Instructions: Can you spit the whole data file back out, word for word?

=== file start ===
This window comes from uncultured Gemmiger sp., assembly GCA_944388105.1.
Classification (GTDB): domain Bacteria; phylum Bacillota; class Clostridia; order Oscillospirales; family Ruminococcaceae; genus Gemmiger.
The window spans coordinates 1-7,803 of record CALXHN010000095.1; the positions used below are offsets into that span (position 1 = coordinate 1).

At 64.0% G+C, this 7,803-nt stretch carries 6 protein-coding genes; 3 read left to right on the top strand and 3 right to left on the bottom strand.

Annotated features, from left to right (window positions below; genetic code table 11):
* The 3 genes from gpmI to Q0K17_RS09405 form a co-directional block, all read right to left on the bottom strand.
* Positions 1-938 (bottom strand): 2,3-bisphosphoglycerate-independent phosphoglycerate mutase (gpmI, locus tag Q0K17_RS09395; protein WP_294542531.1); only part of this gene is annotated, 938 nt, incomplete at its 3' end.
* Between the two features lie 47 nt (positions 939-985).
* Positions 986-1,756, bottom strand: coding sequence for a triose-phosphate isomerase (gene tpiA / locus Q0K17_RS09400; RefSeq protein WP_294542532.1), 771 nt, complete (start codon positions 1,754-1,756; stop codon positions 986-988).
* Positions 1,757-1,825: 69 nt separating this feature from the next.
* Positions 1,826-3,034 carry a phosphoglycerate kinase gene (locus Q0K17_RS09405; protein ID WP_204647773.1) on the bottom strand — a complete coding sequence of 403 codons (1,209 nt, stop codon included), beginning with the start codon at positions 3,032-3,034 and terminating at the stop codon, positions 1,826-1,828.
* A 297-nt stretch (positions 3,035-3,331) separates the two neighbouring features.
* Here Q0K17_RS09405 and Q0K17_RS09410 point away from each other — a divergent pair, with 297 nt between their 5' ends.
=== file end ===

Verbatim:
This window comes from uncultured Gemmiger sp., assembly GCA_944388105.1.
Classification (GTDB): domain Bacteria; phylum Bacillota; class Clostridia; order Oscillospirales; family Ruminococcaceae; genus Gemmiger.
The window spans coordinates 1-7,803 of record CALXHN010000095.1; the positions used below are offsets into that span (position 1 = coordinate 1).

At 64.0% G+C, this 7,803-nt stretch carries 6 protein-coding genes; 3 read left to right on the top strand and 3 right to left on the bottom strand.

Annotated features, from left to right (window positions below; genetic code table 11):
* The 3 genes from gpmI to Q0K17_RS09405 form a co-directional block, all read right to left on the bottom strand.
* Positions 1-938 (bottom strand): 2,3-bisphosphoglycerate-independent phosphoglycerate mutase (gpmI, locus tag Q0K17_RS09395; protein WP_294542531.1); only part of this gene is annotated, 938 nt, incomplete at its 3' end.
* Between the two features lie 47 nt (positions 939-985).
* Positions 986-1,756, bottom strand: coding sequence for a triose-phosphate isomerase (gene tpiA / locus Q0K17_RS09400; RefSeq protein WP_294542532.1), 771 nt, complete (start codon positions 1,754-1,756; stop codon positions 986-988).
* Positions 1,757-1,825: 69 nt separating this feature from the next.
* Positions 1,826-3,034 carry a phosphoglycerate kinase gene (locus Q0K17_RS09405; protein ID WP_204647773.1) on the bottom strand — a complete coding sequence of 403 codons (1,209 nt, stop codon included), beginning with the start codon at positions 3,032-3,034 and terminating at the stop codon, positions 1,826-1,828.
* A 297-nt stretch (positions 3,035-3,331) separates the two neighbouring features.
* Here Q0K17_RS09405 and Q0K17_RS09410 point away from each other — a divergent pair, with 297 nt between their 5' ends.